Done everything you can think of and still suspect CPAP is the cause for your acne?
Okay, let’s assume you’ve done everything you can think of on your own, you’ve worked with a doctor, and you’re still getting acne flare ups.
If you’re sure (or strongly suspect) CPAP is causing your acne, there’s still hope. Luckily, CPAP isn’t the only game in town when it comes to sleep apnea treatment.
Today there are many new sleep apnea treatments which include more comfortable air pressure systems, body positioners, innovative oral appliances and pacemaker like devices, and surgically implanted suspension lines.
You may also be interested in:
1. “Acne”, National Institutes of Health website
2. A global perspective on the epidemiology of acne. Br J Dermatol. 2015 Jul;172 Suppl 1:3-12.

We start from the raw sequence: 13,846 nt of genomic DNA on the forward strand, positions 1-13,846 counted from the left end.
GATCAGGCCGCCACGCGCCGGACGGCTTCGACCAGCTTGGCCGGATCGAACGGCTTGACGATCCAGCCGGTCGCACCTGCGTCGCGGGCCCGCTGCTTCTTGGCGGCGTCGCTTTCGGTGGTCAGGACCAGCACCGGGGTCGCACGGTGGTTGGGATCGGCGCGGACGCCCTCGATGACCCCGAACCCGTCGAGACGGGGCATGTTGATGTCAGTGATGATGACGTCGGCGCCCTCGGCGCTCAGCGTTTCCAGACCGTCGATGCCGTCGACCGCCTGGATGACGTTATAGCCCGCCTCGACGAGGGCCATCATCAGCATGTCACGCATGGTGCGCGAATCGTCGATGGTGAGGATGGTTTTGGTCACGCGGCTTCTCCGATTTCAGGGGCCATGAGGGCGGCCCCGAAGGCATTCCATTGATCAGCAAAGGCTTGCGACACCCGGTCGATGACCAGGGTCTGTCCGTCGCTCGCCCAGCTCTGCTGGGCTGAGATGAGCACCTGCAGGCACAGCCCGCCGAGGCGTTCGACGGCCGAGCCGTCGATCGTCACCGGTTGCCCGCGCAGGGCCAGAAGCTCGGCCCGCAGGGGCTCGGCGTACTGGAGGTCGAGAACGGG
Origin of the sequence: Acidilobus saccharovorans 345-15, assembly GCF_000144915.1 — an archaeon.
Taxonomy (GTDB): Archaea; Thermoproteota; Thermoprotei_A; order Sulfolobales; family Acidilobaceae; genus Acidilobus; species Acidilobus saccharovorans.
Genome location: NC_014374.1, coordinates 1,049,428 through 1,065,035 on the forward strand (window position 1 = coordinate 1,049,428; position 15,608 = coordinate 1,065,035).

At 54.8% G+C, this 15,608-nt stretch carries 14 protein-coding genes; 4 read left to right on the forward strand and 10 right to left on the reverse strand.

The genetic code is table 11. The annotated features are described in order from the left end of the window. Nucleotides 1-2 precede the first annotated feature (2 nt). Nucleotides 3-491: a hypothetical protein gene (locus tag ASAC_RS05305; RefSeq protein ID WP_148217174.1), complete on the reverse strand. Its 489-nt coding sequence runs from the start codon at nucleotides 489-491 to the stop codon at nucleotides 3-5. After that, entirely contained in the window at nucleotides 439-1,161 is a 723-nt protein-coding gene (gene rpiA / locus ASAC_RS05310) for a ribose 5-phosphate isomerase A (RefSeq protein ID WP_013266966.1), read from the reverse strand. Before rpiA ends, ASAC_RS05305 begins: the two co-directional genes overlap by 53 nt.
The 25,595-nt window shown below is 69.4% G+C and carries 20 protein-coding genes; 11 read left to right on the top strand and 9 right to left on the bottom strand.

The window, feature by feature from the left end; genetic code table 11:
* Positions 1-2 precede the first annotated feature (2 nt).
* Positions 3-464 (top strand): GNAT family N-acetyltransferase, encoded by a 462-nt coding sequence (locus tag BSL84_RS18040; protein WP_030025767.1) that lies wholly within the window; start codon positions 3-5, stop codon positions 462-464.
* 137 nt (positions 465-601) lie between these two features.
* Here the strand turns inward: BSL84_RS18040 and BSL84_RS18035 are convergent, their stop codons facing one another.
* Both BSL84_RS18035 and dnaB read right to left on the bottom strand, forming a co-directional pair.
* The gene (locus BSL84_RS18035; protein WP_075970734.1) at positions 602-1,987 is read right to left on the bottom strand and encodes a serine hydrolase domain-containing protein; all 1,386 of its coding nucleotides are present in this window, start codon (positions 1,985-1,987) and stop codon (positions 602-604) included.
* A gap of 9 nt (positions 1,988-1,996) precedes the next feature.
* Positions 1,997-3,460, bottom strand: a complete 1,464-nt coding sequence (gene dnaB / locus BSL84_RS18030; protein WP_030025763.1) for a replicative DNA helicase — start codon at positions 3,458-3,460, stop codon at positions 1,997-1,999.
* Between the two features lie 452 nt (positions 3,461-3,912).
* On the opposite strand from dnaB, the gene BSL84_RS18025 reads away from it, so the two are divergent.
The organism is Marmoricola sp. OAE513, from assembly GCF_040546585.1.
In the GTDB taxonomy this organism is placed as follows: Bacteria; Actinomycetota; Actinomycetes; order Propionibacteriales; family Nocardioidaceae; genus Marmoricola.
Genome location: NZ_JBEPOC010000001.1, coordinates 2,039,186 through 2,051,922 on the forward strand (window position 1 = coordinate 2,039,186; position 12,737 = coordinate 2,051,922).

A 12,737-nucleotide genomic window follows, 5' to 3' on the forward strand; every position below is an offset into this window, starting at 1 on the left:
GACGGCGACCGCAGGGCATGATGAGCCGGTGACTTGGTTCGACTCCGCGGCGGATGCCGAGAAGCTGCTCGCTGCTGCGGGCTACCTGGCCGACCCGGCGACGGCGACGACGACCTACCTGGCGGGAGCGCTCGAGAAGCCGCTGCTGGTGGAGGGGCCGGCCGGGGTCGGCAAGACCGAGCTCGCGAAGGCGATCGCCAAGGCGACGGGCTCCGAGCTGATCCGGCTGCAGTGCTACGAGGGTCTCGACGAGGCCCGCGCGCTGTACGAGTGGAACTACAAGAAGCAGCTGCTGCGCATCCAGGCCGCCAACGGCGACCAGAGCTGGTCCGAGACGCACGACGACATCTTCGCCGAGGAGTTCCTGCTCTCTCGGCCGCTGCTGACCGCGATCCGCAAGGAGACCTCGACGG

3. “How to Deal with Acne Related to CPAP”, Advanced Dental Sleep Treatment Center
4. “Acne Causes”, NHS website
5. The Impact of Pyschological Stress on Acne. Acta Dermatovenerol Croat. 2017 Jul;25(2):1133-141.
6. “ACNE: WHO GETS AND CAUSES”, American Academy of Dermatology Association website
7. “How Does Stress Cause Acne?”, 2021, MedicineNet
8. “Sleep and Stress”, 2022, Sleep.org
9. “7 Medications That Can Cause Acne”, 2022, GoodRx Health
10. Awan SZ, Lu J. Management of severe acne during pregnancy: A case report and review of the literature. Int J Womens Dermatol. 2017;3(3):145-150. doi:10.1016/j.ijwd.2017.06.001
11. Association between acne and smoking: systematic review and meta-analysis of observational studies. Chin Med J (Engl). 2021 Jan 5;134(15):1887-1888.
12. Diet and acne: review of the evidence from 2009 to 2020. Int J Dermatol. 2021 Jun;60(6):672-685.